A year and a half ago, I thought a lockdown was an opportunity to learn guitar, experiment with new ways of living and spend more time going for long, painful walks with my family. What I know now is that a lockdown is also a fertile place for a specific malfunctioning of the mind.
It started two weeks after the current lockdown when I realised I really wanted to listen to the song Because The Night by Patti Smith. I don’t know why; I’ve never been particularly into the music of Patti Smith and I wouldn’t say the lyrics of that song particularly speak to me. I guess some part of me knew it needed that song at that time, but when I first listened to it I was left unmoved, so I looked up cover versions and found one by 10,000 Maniacs, from their 1993 MTV Unplugged concert. As the voice of Natalie Merchant swung in low and needy over the intrigue of the piano and menace of the strings, something in me came unhooked. I couldn’t believe how good it was. I had never before displayed any interest in the music of 10,000 Maniacs, nor the voice of Natalie Merchant, so why was I suddenly transfixed? This was the most remarkable voice I had ever heard. How had I never noticed it before? I called Zanna into the kitchen: “How have I never noticed this before?” I said. She shrugged and said, “I’ve never really liked her voice.”
Over the next few days I played that song dozens of times. Over the next few weeks, it was closer to hundreds. On Father’s Day, Zanna asked for my favourite song of all time and it was like my mind had eradicated all other music. When I told her, she rolled her eyes and said, “Of course.”
I marvelled at the song’s construction: the dark rising of the strings, the tactical use of the big floor tom to relieve tension, but, more than anything, I marvelled at that voice. I watched the video, stunned by Merchant’s charismatic stillness. I read many articles about her. In one of them, a recent interview, she talked about how her voice has changed now she’s old, and I felt sad about that.
I wondered how it could be that the music of someone I had so frequently heard and ignored in my teens was now all I cared about. I briefly considered becoming a 10,000 Maniacs fan but when I listened to their other songs I didn’t really like them.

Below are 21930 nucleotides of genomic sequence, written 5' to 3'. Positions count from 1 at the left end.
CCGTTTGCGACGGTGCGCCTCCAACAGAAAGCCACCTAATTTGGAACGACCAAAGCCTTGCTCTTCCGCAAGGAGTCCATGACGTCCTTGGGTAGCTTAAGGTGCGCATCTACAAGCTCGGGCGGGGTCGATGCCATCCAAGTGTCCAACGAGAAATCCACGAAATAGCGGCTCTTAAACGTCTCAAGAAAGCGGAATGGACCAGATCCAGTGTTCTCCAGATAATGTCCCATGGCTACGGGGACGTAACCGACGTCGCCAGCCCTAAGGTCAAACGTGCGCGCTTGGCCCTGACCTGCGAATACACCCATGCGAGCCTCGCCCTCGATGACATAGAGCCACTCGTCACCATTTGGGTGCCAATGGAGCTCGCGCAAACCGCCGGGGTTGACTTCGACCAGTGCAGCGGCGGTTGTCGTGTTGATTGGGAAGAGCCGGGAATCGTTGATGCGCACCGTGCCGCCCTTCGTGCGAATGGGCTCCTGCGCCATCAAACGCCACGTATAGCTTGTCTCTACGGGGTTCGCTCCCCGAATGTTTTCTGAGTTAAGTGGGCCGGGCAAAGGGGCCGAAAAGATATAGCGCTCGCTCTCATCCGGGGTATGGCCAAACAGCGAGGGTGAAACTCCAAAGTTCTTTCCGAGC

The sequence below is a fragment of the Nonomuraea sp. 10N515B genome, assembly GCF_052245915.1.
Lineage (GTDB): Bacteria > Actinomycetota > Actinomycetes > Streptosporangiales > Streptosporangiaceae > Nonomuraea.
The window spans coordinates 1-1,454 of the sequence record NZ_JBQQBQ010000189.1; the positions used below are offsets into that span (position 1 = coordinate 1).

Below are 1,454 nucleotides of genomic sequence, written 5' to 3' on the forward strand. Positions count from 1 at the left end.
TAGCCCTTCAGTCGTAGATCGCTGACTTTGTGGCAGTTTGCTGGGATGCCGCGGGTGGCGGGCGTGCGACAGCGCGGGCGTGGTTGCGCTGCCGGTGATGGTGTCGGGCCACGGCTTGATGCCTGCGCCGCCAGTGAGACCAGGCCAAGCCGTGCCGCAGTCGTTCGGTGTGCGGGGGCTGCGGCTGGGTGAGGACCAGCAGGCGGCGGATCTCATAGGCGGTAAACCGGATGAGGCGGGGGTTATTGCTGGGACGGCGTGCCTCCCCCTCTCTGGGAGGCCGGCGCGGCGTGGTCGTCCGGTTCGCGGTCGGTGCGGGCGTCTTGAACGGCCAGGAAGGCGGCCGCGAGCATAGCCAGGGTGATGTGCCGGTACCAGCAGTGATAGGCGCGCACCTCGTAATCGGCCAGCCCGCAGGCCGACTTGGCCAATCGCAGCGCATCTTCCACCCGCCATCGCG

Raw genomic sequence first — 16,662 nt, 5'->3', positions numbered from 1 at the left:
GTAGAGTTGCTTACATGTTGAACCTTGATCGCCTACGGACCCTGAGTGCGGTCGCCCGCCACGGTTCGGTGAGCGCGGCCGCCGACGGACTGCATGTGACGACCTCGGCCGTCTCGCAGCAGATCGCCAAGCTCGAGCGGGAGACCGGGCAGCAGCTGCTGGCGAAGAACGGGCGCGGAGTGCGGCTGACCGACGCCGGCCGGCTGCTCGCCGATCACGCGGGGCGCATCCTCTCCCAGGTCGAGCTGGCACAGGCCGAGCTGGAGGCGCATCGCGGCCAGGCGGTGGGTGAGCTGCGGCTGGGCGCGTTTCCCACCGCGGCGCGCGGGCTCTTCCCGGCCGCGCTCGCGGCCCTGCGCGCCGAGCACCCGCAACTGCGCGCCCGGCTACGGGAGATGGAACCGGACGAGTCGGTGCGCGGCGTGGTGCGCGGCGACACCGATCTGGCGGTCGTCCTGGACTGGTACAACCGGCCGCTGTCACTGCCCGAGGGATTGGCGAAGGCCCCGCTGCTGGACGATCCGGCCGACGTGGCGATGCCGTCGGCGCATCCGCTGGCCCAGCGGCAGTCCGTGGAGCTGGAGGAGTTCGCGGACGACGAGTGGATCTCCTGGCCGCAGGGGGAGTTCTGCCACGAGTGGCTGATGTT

Around the time my mind began to release its pathological hold on that song, I saw the TVNZ Breakfast team’s first dance TikTok. Now I think about it, maybe that was why my mind began to release its pathological hold on that song. I have been a dance aficionado ever since the sad and lonely night at home alone, age 31, in my suburban sleepout, when I stumbled across the first season of So You Think You Can Dance Australia. Four years later I married a dancer, from a dance family, and had a series of children who have inherited a love of dance, because my wife has forced them to. In recent years, I have often been moved and changed by dance – particularly my mother-in-law’s choreography for the Playhouse Theatre production of Sunset Boulevard, but also her choreography for the Harlequin Theatre production of Oliver – but neither of those have come as close to taking over my life as have the TVNZ Breakfast team’s dance TikToks.
The first time I watched them dance to the song “I Like To Move It”, I assumed newsreader Jenny Suo was a professional dancer. Her timing, control, extension, spatial awareness and sheer exuberance were far beyond the talents of any newsreader I know. I watched the dance 12-15 times, then called Zanna into the room. “Watch this!” I said and hit play. When it finished, I looked at her eagerly.
“Mmmm,” she said, “I’ve seen that already.”
“What do you think of Jenny Suo?” I asked.
“She’s okay,” she said.
“Okay?” I said.
Good? I’ve never been less in love with my wife. Every weekday morning since then, I have eagerly checked my phone for the latest TVNZ Breakfast dance TikTok. While doing things unrelated to dance or breakfast television, I’ll think of one of the dances, and all of a sudden it’s 15 minutes later and I’ve watched the entire collection several times over. Whenever a new one is posted, I show it to Zanna, because I want her to recognise the brilliance of Jenny Suo, to affirm that my obsession is the product of good judgement rather than a mind diseased, but it’s becoming increasingly clear from the expressions on her face that it’s not.
I’ve had other obsessions too: The 15-year-old television show Friday Night Lights, the refereeing in the two All Blacks v Springboks test matches, and doing nice things for my wife’s birthday. My relentless focus on each of these things has, at different times, been to the detriment of my overall mental wellbeing, but it has also allowed my mind to distract itself from the thing that has, for the past two months, threatened to overwhelm it: the number released each day at 1pm. Dealing with one obsession by developing another is probably not best psychological practice, but we do what we can.
This article is late. As I write, it’s already well past deadline. The reasons for this lateness are complex but prominent among them is that hundreds of times during the writing I have distracted myself by watching TVNZ Breakfast dance TikToks. If I really wanted to do the deep inner work, I might discover that I knew this would occur; that it was the reason I suggested this article in the first place.
If it’s not already obvious, I don’t want to do the deep inner work.
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